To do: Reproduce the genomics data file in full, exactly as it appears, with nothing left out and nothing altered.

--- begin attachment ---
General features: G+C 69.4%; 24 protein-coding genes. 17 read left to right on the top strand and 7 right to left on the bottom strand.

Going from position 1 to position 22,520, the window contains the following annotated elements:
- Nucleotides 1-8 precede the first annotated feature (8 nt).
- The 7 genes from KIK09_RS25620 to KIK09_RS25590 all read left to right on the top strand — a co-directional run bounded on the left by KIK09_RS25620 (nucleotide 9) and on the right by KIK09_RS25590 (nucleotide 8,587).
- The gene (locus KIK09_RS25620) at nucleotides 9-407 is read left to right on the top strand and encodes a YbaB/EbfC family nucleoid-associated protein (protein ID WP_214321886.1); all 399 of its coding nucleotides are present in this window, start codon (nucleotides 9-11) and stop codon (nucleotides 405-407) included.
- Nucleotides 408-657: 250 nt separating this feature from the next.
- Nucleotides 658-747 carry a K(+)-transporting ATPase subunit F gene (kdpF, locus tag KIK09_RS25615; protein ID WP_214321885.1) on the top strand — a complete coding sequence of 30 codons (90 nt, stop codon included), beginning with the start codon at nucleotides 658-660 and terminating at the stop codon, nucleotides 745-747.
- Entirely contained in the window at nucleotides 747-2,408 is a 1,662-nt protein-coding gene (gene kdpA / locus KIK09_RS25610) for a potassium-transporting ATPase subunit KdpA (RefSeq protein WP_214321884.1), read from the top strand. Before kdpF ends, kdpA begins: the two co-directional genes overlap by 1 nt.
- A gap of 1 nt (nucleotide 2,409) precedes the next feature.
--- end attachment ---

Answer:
General features: G+C 69.4%; 24 protein-coding genes. 17 read left to right on the top strand and 7 right to left on the bottom strand.

Going from position 1 to position 22,520, the window contains the following annotated elements:
- Nucleotides 1-8 precede the first annotated feature (8 nt).
- The 7 genes from KIK09_RS25620 to KIK09_RS25590 all read left to right on the top strand — a co-directional run bounded on the left by KIK09_RS25620 (nucleotide 9) and on the right by KIK09_RS25590 (nucleotide 8,587).
- The gene (locus KIK09_RS25620) at nucleotides 9-407 is read left to right on the top strand and encodes a YbaB/EbfC family nucleoid-associated protein (protein ID WP_214321886.1); all 399 of its coding nucleotides are present in this window, start codon (nucleotides 9-11) and stop codon (nucleotides 405-407) included.
- Nucleotides 408-657: 250 nt separating this feature from the next.
- Nucleotides 658-747 carry a K(+)-transporting ATPase subunit F gene (kdpF, locus tag KIK09_RS25615; protein ID WP_214321885.1) on the top strand — a complete coding sequence of 30 codons (90 nt, stop codon included), beginning with the start codon at nucleotides 658-660 and terminating at the stop codon, nucleotides 745-747.
- Entirely contained in the window at nucleotides 747-2,408 is a 1,662-nt protein-coding gene (gene kdpA / locus KIK09_RS25610) for a potassium-transporting ATPase subunit KdpA (RefSeq protein WP_214321884.1), read from the top strand. Before kdpF ends, kdpA begins: the two co-directional genes overlap by 1 nt.
- A gap of 1 nt (nucleotide 2,409) precedes the next feature.